Training through Travel, or: How to Train for a Triathlon in Outback Australia

As I embark on a series of work trips across Europe, looking at each week’s travel plans and adjusting my training, I find myself reminiscing on the most horrific work travel adventure I have encountered, and how I managed to train through it…

A few years ago, I was sent to Karratha in north west Australia for work for four months. Karratha is the picture of mythical Australia: red dust, hot sun, and kangaroos jumping around everywhere.

It was approaching triathlon season, so I needed to train. More than that, there was nothing to do in this town in the middle of nowhere, basically built around Australia’s north west gas shelf. The only providers of entertainment were Mermaids’ Tavern or Trawlers Nightclub. Not really my scene…

But training there proved difficult. For a start, it was hot. I arrived in July – winter in Australia – and the average temperature was 30 degrees celsius. This only rose, and by the time I finally escaped in October, 40 was the regular low temperature of the day!

There was a tendency to try to “beat the heat” in the town, so we would start work at 7am, but often not return until after 6pm. Since, as I mentioned, there was nothing to do in town, the team I worked with often insisted on “forced fun” or team bonding sessions in the evenings so I took to training in the very early hours of the morning.

I would run around the town in the dark at 5am. After a few sessions, my pristine asics runners had turned red, covered in the red dust that infiltrated everywhere. Other mornings I would swim lap after lap of the 20 meter pool. For someone who, as a child, was afraid of being eaten by a shark in the swimming pool, swimming in the pool in the dark and on my own like this was a major achievement!

One thing I couldn’t do so easily was get out on my bike. It was really dark, both morning and night, and with slightly suspect night vision I couldn’t trust myself. Also, there was a surprising amount of traffic, and since I was new to cycling I was not inclined to get out into it. So I bought a wind trainer and set it up in my room.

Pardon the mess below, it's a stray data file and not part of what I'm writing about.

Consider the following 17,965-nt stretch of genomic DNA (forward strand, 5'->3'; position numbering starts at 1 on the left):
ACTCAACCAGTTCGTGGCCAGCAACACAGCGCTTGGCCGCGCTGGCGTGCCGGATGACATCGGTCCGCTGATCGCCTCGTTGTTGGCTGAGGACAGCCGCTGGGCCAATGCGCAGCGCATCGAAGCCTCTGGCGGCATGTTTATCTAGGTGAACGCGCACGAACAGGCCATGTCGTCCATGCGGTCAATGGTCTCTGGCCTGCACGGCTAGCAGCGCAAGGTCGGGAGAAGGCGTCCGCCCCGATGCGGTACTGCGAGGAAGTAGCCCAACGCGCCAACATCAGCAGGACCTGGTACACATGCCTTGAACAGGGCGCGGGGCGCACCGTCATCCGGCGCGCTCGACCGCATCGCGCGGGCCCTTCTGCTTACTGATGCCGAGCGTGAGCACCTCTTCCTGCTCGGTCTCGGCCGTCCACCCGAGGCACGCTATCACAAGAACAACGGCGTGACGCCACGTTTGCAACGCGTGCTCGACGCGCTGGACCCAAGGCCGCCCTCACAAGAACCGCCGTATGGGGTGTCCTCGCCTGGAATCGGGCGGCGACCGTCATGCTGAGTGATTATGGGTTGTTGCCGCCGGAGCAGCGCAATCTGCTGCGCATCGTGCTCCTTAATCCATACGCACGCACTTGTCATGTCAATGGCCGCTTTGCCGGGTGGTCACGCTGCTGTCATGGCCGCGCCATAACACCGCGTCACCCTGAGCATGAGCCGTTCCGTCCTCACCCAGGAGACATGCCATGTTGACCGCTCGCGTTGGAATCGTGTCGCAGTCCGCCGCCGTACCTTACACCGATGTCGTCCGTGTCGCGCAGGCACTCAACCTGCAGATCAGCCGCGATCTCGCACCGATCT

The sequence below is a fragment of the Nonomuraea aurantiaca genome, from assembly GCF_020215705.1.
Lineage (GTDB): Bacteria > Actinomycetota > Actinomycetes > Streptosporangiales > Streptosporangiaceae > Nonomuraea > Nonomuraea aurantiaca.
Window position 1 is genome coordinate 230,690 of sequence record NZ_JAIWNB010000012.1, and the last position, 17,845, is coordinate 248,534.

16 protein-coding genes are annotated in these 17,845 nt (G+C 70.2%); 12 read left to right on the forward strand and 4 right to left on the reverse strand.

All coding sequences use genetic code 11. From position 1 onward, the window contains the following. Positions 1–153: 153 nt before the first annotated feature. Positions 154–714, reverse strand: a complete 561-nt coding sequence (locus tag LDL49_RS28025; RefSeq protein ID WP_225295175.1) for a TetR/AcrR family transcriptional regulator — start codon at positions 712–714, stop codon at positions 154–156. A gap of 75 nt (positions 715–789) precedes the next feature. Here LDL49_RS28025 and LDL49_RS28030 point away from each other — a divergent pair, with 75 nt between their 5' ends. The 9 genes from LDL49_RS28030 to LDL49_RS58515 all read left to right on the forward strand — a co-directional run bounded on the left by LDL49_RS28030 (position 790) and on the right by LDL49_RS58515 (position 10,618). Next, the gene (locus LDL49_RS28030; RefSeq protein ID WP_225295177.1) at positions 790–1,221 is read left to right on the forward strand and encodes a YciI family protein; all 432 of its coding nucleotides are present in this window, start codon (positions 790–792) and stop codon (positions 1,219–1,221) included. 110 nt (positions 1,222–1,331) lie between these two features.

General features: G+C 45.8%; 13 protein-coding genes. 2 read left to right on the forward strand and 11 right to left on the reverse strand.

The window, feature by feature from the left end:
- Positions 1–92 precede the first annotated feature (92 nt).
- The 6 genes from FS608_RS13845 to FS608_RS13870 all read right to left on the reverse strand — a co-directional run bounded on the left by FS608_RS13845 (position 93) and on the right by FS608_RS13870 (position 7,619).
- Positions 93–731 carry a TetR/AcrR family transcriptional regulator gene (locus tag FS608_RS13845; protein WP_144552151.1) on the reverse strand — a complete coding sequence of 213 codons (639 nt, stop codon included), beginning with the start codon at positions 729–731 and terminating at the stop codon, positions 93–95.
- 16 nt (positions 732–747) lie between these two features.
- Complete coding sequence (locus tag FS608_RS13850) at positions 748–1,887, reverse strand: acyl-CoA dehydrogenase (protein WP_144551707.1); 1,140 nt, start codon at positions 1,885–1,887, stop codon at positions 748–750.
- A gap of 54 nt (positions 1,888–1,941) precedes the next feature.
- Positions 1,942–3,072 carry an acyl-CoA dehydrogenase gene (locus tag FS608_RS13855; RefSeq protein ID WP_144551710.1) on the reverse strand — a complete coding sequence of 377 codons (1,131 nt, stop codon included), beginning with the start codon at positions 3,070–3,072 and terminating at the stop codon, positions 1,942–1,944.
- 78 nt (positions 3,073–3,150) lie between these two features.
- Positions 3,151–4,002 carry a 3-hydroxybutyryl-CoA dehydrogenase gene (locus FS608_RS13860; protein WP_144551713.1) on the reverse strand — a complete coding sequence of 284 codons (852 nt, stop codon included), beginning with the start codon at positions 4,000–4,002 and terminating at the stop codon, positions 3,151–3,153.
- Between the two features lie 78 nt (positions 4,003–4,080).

Now let me just describe my room for a moment. I lived in a workers camp, with about 400 “dongas” set up. The word donga refers to the temporary accommodation tin sheds they set up in workers’ camps such as mine: The Bay Village Resort (it was neither by a bay nor anything like any resort I’ve ever been to incidentally).

So my donga was even smaller than my apartment in Amsterdam – probably about 12 meters squared. As you can imagine, it took some maneuvering to fit the bike on the wind trainer in there! Unfortunately, a wind trainer can be quite loud, and with the thin walls between dongas, it was certainly not appropriate for me to do this in the mornings. So I would make excuses to get out of forced fun evenings, so I could go home and train in my cell …

As for weights training, well there was a gym at the Bay Village Resort. But remember how I mentioned there were 400 residents? And this was a town built around the oil & gas industry? Well women were few and far between. I was one of about ten women living in the resort, so my presence often raised a bit of attention. Guys would literally stop doing weights while I was in the gym to gawk at me. It was awkward…

This week we started the two months of business trips in Madrid. I headed down to the hotel swimming pool on Monday evening. While twenty meters long, this was no lap pool: it was just one long spa – the water was hotter than bath water! But I just shrugged and thought, “If I can train in Karratha, I can train anywhere!” So here we go…

Photo at the top courtesy Jim Bendon: https://www.flickr.com/photos/jim_bendon_1957/12870481014/in/photolist-kBjzB5-fBc4QV-d31bUW-cYi6ud-comNyG-dqrvxP-d32Vs9-cYi4n3-daASsB-d31cch-cYHUjL-boUMZC-boUMRQ-cDUBob-c2bgvE-dqrwVc-cDUDcJ-daRfba-cokcFh-hTpfyV-cYjsah-cFCo87-cYi3Gm-cYi3ch-cDUCVE-cYi7pW-kRmYgX-eFYu5N-cDUxGo-cFCiD7-cFCikS-daAZJN-comFEY-comCoU-comwBE-cYHfvW-cYHbHj-dYYe7G-eFSmvR-d31bbS-bsT3Zw-cb8C1f-cYjt2Y-cokuNy-dSUYPj-mzmQa3-eFYumG-coknPN-eFYu1W-cYkonE